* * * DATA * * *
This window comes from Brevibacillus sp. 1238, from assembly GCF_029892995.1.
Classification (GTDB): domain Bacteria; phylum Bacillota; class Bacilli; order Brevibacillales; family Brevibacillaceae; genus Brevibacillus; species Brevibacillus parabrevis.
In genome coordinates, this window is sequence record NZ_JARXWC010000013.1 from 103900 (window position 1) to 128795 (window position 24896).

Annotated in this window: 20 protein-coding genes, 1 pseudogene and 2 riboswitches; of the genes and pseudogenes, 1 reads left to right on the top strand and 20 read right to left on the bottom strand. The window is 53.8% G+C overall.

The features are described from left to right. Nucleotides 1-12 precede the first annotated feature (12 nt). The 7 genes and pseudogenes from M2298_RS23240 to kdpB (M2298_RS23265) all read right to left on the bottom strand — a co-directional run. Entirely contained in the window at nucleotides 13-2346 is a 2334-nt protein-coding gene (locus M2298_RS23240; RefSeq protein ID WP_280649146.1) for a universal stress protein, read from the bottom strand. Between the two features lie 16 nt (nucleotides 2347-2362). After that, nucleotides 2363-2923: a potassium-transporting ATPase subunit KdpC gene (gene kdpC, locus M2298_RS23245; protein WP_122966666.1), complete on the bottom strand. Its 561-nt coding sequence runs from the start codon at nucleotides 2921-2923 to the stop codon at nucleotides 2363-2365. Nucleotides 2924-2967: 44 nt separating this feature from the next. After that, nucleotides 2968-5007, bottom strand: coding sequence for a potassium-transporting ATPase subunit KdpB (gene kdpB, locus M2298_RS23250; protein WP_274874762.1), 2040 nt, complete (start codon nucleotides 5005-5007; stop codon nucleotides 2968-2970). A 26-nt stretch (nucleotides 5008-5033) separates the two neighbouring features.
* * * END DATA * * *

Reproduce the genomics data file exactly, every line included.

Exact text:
This window comes from Brevibacillus sp. 1238, from assembly GCF_029892995.1.
Classification (GTDB): domain Bacteria; phylum Bacillota; class Bacilli; order Brevibacillales; family Brevibacillaceae; genus Brevibacillus; species Brevibacillus parabrevis.
In genome coordinates, this window is sequence record NZ_JARXWC010000013.1 from 103900 (window position 1) to 128795 (window position 24896).

Annotated in this window: 20 protein-coding genes, 1 pseudogene and 2 riboswitches; of the genes and pseudogenes, 1 reads left to right on the top strand and 20 read right to left on the bottom strand. The window is 53.8% G+C overall.

The features are described from left to right. Nucleotides 1-12 precede the first annotated feature (12 nt). The 7 genes and pseudogenes from M2298_RS23240 to kdpB (M2298_RS23265) all read right to left on the bottom strand — a co-directional run. Entirely contained in the window at nucleotides 13-2346 is a 2334-nt protein-coding gene (locus M2298_RS23240; RefSeq protein ID WP_280649146.1) for a universal stress protein, read from the bottom strand. Between the two features lie 16 nt (nucleotides 2347-2362). After that, nucleotides 2363-2923: a potassium-transporting ATPase subunit KdpC gene (gene kdpC, locus M2298_RS23245; protein WP_122966666.1), complete on the bottom strand. Its 561-nt coding sequence runs from the start codon at nucleotides 2921-2923 to the stop codon at nucleotides 2363-2365. Nucleotides 2924-2967: 44 nt separating this feature from the next. After that, nucleotides 2968-5007, bottom strand: coding sequence for a potassium-transporting ATPase subunit KdpB (gene kdpB, locus M2298_RS23250; protein WP_274874762.1), 2040 nt, complete (start codon nucleotides 5005-5007; stop codon nucleotides 2968-2970). A 26-nt stretch (nucleotides 5008-5033) separates the two neighbouring features.